The Whole World at Trump Speed
There's speed and then there's Trump speed: the dizzying, careening way that the president drives the Formula One car of state. Just when we've started to adjust to one outrage -- say, the ripping of migrant children from their mothers' arms (a procedure that continues to this day, despite court prohibition) -- here comes another down the track. This time it's the construction in Texas of a tent city to house immigrant children. No, wait. That was the last lap. Now, it's the mustering of almost 6,000 troops on the border, authorized to use lethal force "if they have to" against people desperately fleeing lethal conditions in their own countries.
No, now it's the president, like Humpty-Dumpty in Alice in Wonderland, redefining the word "rock" to mean "rifle." During a press briefing in November, he told reporters, "They want to throw rocks at our military, our military fights back. I told them to consider it a rifle. When they throw rocks like what they did to the Mexican military and police I say consider it a rifle."
Oops, that was the last lap, too. Now it's the launching of tear gas grenades -- a weapon that the Geneva Conventions prohibit in actual warfare -- against a few hundred mostly peaceful migrants, including small children on Mexican, not U.S. territory. And now it's the president blaming the decision to deploy a toxic chemical agent against unarmed people on individuals whom -- he says -- an unidentified "they" call "grabbers." Those grabbers are apparently seizing random migrant children to use as "human shields." Before we can absorb that bizarre contention, he follows up with a new lie: that "three Border Patrol people yesterday were very badly hurt, getting hit with rocks and stones."
Unlike the speed of my college days, which sharpened the attention, Trump speed makes it impossible to focus on anything for very long, not when the next outrage is already heading for you at full tilt.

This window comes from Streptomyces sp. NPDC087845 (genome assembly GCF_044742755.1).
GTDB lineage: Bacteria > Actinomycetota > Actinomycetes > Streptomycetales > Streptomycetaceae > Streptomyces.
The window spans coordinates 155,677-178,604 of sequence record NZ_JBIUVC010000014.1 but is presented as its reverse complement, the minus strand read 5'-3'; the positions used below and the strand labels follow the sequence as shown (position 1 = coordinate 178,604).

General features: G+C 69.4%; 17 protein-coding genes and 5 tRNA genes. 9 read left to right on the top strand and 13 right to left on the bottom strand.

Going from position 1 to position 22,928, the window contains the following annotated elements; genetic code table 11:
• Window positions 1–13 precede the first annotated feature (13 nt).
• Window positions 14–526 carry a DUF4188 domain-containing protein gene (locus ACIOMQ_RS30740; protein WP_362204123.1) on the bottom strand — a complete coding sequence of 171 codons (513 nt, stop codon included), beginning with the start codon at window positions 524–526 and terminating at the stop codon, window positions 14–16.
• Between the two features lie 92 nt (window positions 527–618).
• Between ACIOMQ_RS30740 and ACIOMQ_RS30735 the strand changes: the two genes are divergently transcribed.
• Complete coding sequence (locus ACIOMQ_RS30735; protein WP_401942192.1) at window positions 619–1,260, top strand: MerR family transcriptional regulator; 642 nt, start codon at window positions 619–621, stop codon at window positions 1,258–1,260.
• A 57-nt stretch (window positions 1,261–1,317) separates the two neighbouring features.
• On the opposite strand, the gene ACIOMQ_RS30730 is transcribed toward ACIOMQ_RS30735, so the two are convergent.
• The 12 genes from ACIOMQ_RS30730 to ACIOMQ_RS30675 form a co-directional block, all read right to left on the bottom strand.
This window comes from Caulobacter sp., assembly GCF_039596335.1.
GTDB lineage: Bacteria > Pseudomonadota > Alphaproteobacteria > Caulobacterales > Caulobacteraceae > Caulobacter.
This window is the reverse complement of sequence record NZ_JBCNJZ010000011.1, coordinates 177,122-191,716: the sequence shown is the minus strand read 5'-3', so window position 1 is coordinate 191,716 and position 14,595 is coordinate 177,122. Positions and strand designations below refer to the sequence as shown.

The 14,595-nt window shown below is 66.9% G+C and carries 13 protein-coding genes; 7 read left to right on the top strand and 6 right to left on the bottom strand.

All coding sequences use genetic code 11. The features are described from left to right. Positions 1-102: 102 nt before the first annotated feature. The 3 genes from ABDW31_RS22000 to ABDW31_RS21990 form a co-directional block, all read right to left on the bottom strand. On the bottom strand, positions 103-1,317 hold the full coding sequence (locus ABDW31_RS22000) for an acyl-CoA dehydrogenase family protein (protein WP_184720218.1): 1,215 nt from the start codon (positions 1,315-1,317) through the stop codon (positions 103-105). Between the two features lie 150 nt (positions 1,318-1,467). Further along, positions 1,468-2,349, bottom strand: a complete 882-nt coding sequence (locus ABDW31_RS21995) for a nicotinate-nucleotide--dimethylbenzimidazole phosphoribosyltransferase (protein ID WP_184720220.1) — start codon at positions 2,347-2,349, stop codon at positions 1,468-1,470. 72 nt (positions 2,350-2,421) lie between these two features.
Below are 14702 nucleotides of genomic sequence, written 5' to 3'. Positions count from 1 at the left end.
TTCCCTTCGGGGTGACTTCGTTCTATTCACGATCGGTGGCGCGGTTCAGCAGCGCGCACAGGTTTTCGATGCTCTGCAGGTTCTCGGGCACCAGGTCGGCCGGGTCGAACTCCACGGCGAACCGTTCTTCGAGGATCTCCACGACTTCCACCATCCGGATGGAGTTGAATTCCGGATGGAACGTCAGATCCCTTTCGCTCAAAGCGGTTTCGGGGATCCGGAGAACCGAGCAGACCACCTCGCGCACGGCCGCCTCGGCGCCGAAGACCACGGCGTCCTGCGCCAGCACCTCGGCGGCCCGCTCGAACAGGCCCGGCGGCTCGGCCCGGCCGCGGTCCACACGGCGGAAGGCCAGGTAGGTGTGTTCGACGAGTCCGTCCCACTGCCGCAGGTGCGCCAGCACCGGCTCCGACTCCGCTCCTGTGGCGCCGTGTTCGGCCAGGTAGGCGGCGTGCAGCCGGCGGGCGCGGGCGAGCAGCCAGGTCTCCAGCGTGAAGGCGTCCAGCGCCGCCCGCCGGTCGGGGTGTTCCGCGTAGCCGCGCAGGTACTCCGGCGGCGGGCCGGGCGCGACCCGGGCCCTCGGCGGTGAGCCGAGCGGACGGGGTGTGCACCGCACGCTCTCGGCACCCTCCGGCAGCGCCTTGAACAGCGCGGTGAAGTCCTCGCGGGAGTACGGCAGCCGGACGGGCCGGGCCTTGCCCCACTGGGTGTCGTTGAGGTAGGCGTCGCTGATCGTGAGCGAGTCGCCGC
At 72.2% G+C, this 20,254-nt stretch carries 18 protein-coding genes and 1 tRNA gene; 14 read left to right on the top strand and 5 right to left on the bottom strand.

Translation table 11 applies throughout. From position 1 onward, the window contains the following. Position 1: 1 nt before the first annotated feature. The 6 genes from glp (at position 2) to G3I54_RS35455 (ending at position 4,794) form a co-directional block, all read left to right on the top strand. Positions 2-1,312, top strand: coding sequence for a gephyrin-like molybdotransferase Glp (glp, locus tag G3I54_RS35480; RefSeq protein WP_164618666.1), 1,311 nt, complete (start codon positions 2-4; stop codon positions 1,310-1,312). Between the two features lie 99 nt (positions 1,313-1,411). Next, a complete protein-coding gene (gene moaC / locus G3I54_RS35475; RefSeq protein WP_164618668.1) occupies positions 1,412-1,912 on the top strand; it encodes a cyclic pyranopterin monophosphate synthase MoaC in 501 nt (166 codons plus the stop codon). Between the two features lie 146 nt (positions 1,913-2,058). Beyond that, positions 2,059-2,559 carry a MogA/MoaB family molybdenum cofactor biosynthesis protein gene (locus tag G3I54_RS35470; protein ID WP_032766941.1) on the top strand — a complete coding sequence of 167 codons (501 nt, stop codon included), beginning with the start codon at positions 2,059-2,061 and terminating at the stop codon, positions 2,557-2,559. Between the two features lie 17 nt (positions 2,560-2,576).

In ordinary times, we would have focused, at least for a while, on any one of these occurrences. There would have been space to carefully consider the unlawful practice of taking children from their parents and shipping them thousands of miles away. We could have paid more than a fleeting moment's attention to the cruel bureaucratic incompetence that left officials unable to reunite some families because records had been lost or destroyed -- or were never kept in the first place. There would have been time to discuss the legality of deploying U.S. troops inside this country on what has essentially been a policing mission, in possible violation of the Posse Comitatus Act. We could have stopped to consider whether such a deployment might be a prelude to other domestic uses of the military under an increasingly authoritarian president.
We might even have had a moment to ask ourselves what it means that we've stopped being surprised by a president who consistently makes things up. Maybe it is a matter of opinion whether the caravan of refugees traveling from Central America in hopes of getting asylum in the United States constitutes an "invasion" (as Trump told CNN reporter Jim Acosta the day before the White House pulled his press credentials). Reasonable people can certainly disagree about the truthfulness of a metaphor. But we generally would expect at least some data to back up a presidential assertion that the caravan includes "criminals and unknown Middle Easterners." When pressed for evidence, the president simply said, "There's no proof of anything but they could very well be." He then added, "over a course of a period of time you [will] have [Middle Eastern individuals in the caravan], or they don't necessarily have to be in that group. But certainly, you have a lot of people coming up through the southern border from the Middle East and other places that are not appropriate for our country."
How should we interpret the meaning of statements like this that simply have no basis in fact? Should we focus on how the president is shoving us into a pond of epistemological quicksand? (What is truth, after all?) Or should we turn our attention to the racial implications of the presidential view that -- whether or not they exist -- people "from the Middle East and other places... are not appropriate for our country"? Are those "other places" perhaps the "shithole countries" the president has mentioned in the past? And if so, then what exactly distinguishes those immigrants who are "appropriate for our country?"